Hits and later reunions[edit]

Les Humphries Singers at the Eurovision Song Contest 1976

Two of their earliest and best known hits were "Mexico" (1972) which was based on the 1957 Jimmy Driftwood country hit "The Battle of New Orleans", and "Mama Loo" (1973), based on "Barbara Ann" by The Beach Boys. On later albums by the Les Humphries Singers "Mexico" was released with different lyrics, most likely due to copyright problems (plagiarism). In 1976 they represented Germany at the Eurovision Song Contest with the Ralph Siegel title "Sing Sang Song", reduced to only six singers (their usual line-ups consisted of 20 performers and up), and came in 15th place, which they regarded as their beginning of the end as a band. At the same time, they were the resident vocal band on the internationally syndicated TV series "The International Pop Proms", working with James Last and other renowned artists.

They disbanded shortly thereafter the same year, but enjoyed a short comeback as a pure live act from 1991 until 1993 performing their old hits.

In 2006, the original band members formed 'The Original Singers' without Humphries, but with new members Chris Dakota, David Tobin, Jay Jay van Hagen and Willi Meyer, re-recording their old hits and also releasing new material.

The former members, Jürgen Drews, Tina Kemp-Werner, Judy Archer and Peggy Evers-Hartig, formed a group called the Les Humphries Singers Reunion in 2009.[10]

Hit singles[edit]

Year Title Chart positions
DE AT CH NL
1970 "To My Father's House" 1
1971 "(We'll Fly You to The) Promised Land" 13 26
"We Are Goin' Down Jordan" 3 3 9
1972 "Old Man Moses" 14 4 17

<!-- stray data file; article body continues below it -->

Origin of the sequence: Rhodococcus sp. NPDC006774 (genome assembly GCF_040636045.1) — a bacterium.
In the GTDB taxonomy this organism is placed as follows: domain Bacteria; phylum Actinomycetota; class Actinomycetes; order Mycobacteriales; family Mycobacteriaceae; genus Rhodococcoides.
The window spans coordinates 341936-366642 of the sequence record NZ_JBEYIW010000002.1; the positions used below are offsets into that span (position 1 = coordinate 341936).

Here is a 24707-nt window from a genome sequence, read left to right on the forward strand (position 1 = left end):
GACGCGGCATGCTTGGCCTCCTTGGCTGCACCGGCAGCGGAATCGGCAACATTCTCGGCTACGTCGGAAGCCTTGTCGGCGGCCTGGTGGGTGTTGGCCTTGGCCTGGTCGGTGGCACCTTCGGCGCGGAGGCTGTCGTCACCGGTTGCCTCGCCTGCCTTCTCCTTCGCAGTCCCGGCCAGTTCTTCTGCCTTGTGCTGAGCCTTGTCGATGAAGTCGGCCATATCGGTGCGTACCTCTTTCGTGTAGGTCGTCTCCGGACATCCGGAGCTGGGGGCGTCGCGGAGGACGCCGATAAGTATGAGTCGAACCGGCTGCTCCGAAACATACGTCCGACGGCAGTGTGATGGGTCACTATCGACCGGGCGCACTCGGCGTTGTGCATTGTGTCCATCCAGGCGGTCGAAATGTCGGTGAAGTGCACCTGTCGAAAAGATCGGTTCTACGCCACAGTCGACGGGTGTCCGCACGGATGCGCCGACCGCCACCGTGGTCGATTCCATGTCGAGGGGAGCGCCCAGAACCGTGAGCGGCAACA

"Take Care of Me" 31
"Mexico" 2 1 1 2
1973 "Mama Loo" 1 1 1 12
"Carnival" 14
1974 "Kansas City" 2 15 1
"Do You Kill Me or Do I Kill You?" 46
"Do You Wanna Rock and Roll?" 50
"New Orleans" 33
1976 "Sing Sang Song" 45

References[edit]

  1. ^ "Les Humphries Singers – Sound 73". Obsessions, Treasure. Bostworld. 7 November 2006. Retrieved 2 September 2010. 
  2. ^ "Der Tod von Les Humphries" (in German). Bild.de. 2009-08-30. Retrieved 2014-06-08. 
  3. ^ Steinhauer, Manfred (March 2003). "Die Anderen". Translation by Wilson, Trevor. Long Hair Music. Retrieved 2 September 2010. 
  4. ^ "Musik: Grammy-Gewinnerin und Disco-Queen der 70iger Jahre.". CSD Eröffnungsgala - Linda G. Thompson. CSD Stuttgart. 2010. Retrieved 3 September 2010. 
  5. ^ "Linda G. Thompson". Artists. Rate Your Music. Retrieved 3 September 2010. 
  6. ^ "Linda G. Thompson". The Girl Groups Fan Club - Silver Convention Photo Gallery. Tripod. Retrieved 3 September 2010. 
  7. ^ Linda Thompson at the Internet Movie Database
  8. ^ "Henner Hoier - Komponist und Sänger aus Hamburg". Gäste in November 2009. Unterhaltung am Meer. Retrieved 3 September 2010. 
  9. ^ "Henner Hoier and the Rivets - Discographie". Biography. Henner Hoier. Retrieved 3 September 2010. 
  10. ^ Isringhaus, Jörg (7 May 2009). "Les Humphries Singers wieder da: Jürgen Drews als Zugpferd". Kultur - Musik. RP Online. Retrieved 2 September 2010. 

External links[edit]

Preceded by
Joy Fleming
with Ein Lied kann eine Brücke sein
Germany in the Eurovision Song Contest
1976
Succeeded by
Silver Convention
with Telegram